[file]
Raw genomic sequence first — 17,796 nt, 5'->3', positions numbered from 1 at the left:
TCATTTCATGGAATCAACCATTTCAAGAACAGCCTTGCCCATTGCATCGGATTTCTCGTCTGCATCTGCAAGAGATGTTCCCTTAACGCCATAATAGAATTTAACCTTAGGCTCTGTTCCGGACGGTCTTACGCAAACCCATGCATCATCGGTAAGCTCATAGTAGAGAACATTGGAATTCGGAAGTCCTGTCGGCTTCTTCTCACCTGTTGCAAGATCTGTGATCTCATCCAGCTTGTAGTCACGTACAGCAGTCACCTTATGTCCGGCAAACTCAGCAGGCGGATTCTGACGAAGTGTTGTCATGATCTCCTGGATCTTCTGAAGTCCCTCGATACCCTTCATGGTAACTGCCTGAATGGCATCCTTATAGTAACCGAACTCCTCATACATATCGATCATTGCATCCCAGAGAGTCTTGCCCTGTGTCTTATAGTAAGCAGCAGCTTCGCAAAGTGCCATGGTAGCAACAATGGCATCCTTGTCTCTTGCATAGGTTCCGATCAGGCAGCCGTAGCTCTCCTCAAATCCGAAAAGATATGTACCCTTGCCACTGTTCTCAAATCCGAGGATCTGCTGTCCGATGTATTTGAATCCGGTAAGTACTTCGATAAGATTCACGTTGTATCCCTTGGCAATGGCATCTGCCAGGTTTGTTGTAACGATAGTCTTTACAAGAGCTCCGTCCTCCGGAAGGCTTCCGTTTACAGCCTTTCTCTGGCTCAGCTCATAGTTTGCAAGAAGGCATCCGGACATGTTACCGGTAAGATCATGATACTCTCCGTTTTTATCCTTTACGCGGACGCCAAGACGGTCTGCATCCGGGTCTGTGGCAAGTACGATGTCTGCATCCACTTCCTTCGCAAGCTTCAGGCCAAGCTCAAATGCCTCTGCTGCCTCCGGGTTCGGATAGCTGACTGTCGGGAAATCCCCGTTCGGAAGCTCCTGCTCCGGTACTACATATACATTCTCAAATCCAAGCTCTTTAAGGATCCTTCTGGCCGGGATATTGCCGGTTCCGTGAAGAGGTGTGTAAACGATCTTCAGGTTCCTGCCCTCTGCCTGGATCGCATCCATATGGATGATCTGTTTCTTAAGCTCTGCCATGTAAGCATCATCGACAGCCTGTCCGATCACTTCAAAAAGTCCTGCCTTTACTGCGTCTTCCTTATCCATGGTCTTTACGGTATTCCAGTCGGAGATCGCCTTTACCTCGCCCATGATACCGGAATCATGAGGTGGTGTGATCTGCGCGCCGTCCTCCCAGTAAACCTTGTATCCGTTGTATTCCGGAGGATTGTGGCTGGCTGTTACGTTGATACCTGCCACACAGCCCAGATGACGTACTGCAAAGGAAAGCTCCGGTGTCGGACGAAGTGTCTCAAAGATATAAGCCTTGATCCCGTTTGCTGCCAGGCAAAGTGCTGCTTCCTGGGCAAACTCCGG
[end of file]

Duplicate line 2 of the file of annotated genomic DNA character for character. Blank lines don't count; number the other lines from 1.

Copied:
TCATTTCATGGAATCAACCATTTCAAGAACAGCCTTGCCCATTGCATCGGATTTCTCGTCTGCATCTGCAAGAGATGTTCCCTTAACGCCATAATAGAATTTAACCTTAGGCTCTGTTCCGGACGGTCTTACGCAAACCCATGCATCATCGGTAAGCTCATAGTAGAGAACATTGGAATTCGGAAGTCCTGTCGGCTTCTTCTCACCTGTTGCAAGATCTGTGATCTCATCCAGCTTGTAGTCACGTACAGCAGTCACCTTATGTCCGGCAAACTCAGCAGGCGGATTCTGACGAAGTGTTGTCATGATCTCCTGGATCTTCTGAAGTCCCTCGATACCCTTCATGGTAACTGCCTGAATGGCATCCTTATAGTAACCGAACTCCTCATACATATCGATCATTGCATCCCAGAGAGTCTTGCCCTGTGTCTTATAGTAAGCAGCAGCTTCGCAAAGTGCCATGGTAGCAACAATGGCATCCTTGTCTCTTGCATAGGTTCCGATCAGGCAGCCGTAGCTCTCCTCAAATCCGAAAAGATATGTACCCTTGCCACTGTTCTCAAATCCGAGGATCTGCTGTCCGATGTATTTGAATCCGGTAAGTACTTCGATAAGATTCACGTTGTATCCCTTGGCAATGGCATCTGCCAGGTTTGTTGTAACGATAGTCTTTACAAGAGCTCCGTCCTCCGGAAGGCTTCCGTTTACAGCCTTTCTCTGGCTCAGCTCATAGTTTGCAAGAAGGCATCCGGACATGTTACCGGTAAGATCATGATACTCTCCGTTTTTATCCTTTACGCGGACGCCAAGACGGTCTGCATCCGGGTCTGTGGCAAGTACGATGTCTGCATCCACTTCCTTCGCAAGCTTCAGGCCAAGCTCAAATGCCTCTGCTGCCTCCGGGTTCGGATAGCTGACTGTCGGGAAATCCCCGTTCGGAAGCTCCTGCTCCGGTACTACATATACATTCTCAAATCCAAGCTCTTTAAGGATCCTTCTGGCCGGGATATTGCCGGTTCCGTGAAGAGGTGTGTAAACGATCTTCAGGTTCCTGCCCTCTGCCTGGATCGCATCCATATGGATGATCTGTTTCTTAAGCTCTGCCATGTAAGCATCATCGACAGCCTGTCCGATCACTTCAAAAAGTCCTGCCTTTACTGCGTCTTCCTTATCCATGGTCTTTACGGTATTCCAGTCGGAGATCGCCTTTACCTCGCCCATGATACCGGAATCATGAGGTGGTGTGATCTGCGCGCCGTCCTCCCAGTAAACCTTGTATCCGTTGTATTCCGGAGGATTGTGGCTGGCTGTTACGTTGATACCTGCCACACAGCCCAGATGACGTACTGCAAAGGAAAGCTCCGGTGTCGGACGAAGTGTCTCAAAGATATAAGCCTTGATCCCGTTTGCTGCCAGGCAAAGTGCTGCTTCCTGGGCAAACTCCGG